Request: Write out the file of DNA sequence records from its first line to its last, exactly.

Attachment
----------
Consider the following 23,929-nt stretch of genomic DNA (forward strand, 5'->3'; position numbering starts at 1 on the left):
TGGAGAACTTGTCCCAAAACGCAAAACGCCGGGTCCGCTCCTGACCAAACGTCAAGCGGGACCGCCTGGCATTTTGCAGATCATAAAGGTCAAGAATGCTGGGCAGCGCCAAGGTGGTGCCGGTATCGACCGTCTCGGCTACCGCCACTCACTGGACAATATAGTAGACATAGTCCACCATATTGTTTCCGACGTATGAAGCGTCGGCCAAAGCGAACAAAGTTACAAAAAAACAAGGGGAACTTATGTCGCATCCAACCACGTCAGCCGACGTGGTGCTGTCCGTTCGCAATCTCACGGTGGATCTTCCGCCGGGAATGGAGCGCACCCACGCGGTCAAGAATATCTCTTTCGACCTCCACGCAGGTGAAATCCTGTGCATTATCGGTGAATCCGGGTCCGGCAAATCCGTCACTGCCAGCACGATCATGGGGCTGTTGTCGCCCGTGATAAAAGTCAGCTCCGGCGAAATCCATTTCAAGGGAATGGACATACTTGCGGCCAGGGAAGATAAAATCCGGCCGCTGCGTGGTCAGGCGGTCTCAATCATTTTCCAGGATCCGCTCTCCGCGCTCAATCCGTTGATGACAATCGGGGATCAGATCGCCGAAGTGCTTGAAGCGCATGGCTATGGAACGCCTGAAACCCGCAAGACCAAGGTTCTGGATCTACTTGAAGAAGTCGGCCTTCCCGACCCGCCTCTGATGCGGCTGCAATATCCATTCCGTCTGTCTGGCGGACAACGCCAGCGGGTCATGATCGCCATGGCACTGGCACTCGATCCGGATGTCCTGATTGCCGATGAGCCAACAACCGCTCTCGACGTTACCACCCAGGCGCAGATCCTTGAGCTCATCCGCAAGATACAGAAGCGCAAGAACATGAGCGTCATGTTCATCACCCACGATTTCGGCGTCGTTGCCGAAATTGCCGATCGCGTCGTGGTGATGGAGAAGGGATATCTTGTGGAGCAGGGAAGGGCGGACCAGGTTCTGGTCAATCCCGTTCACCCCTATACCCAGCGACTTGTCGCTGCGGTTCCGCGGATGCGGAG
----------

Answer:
Consider the following 23,929-nt stretch of genomic DNA (forward strand, 5'->3'; position numbering starts at 1 on the left):
TGGAGAACTTGTCCCAAAACGCAAAACGCCGGGTCCGCTCCTGACCAAACGTCAAGCGGGACCGCCTGGCATTTTGCAGATCATAAAGGTCAAGAATGCTGGGCAGCGCCAAGGTGGTGCCGGTATCGACCGTCTCGGCTACCGCCACTCACTGGACAATATAGTAGACATAGTCCACCATATTGTTTCCGACGTATGAAGCGTCGGCCAAAGCGAACAAAGTTACAAAAAAACAAGGGGAACTTATGTCGCATCCAACCACGTCAGCCGACGTGGTGCTGTCCGTTCGCAATCTCACGGTGGATCTTCCGCCGGGAATGGAGCGCACCCACGCGGTCAAGAATATCTCTTTCGACCTCCACGCAGGTGAAATCCTGTGCATTATCGGTGAATCCGGGTCCGGCAAATCCGTCACTGCCAGCACGATCATGGGGCTGTTGTCGCCCGTGATAAAAGTCAGCTCCGGCGAAATCCATTTCAAGGGAATGGACATACTTGCGGCCAGGGAAGATAAAATCCGGCCGCTGCGTGGTCAGGCGGTCTCAATCATTTTCCAGGATCCGCTCTCCGCGCTCAATCCGTTGATGACAATCGGGGATCAGATCGCCGAAGTGCTTGAAGCGCATGGCTATGGAACGCCTGAAACCCGCAAGACCAAGGTTCTGGATCTACTTGAAGAAGTCGGCCTTCCCGACCCGCCTCTGATGCGGCTGCAATATCCATTCCGTCTGTCTGGCGGACAACGCCAGCGGGTCATGATCGCCATGGCACTGGCACTCGATCCGGATGTCCTGATTGCCGATGAGCCAACAACCGCTCTCGACGTTACCACCCAGGCGCAGATCCTTGAGCTCATCCGCAAGATACAGAAGCGCAAGAACATGAGCGTCATGTTCATCACCCACGATTTCGGCGTCGTTGCCGAAATTGCCGATCGCGTCGTGGTGATGGAGAAGGGATATCTTGTGGAGCAGGGAAGGGCGGACCAGGTTCTGGTCAATCCCGTTCACCCCTATACCCAGCGACTTGTCGCTGCGGTTCCGCGGATGCGGAG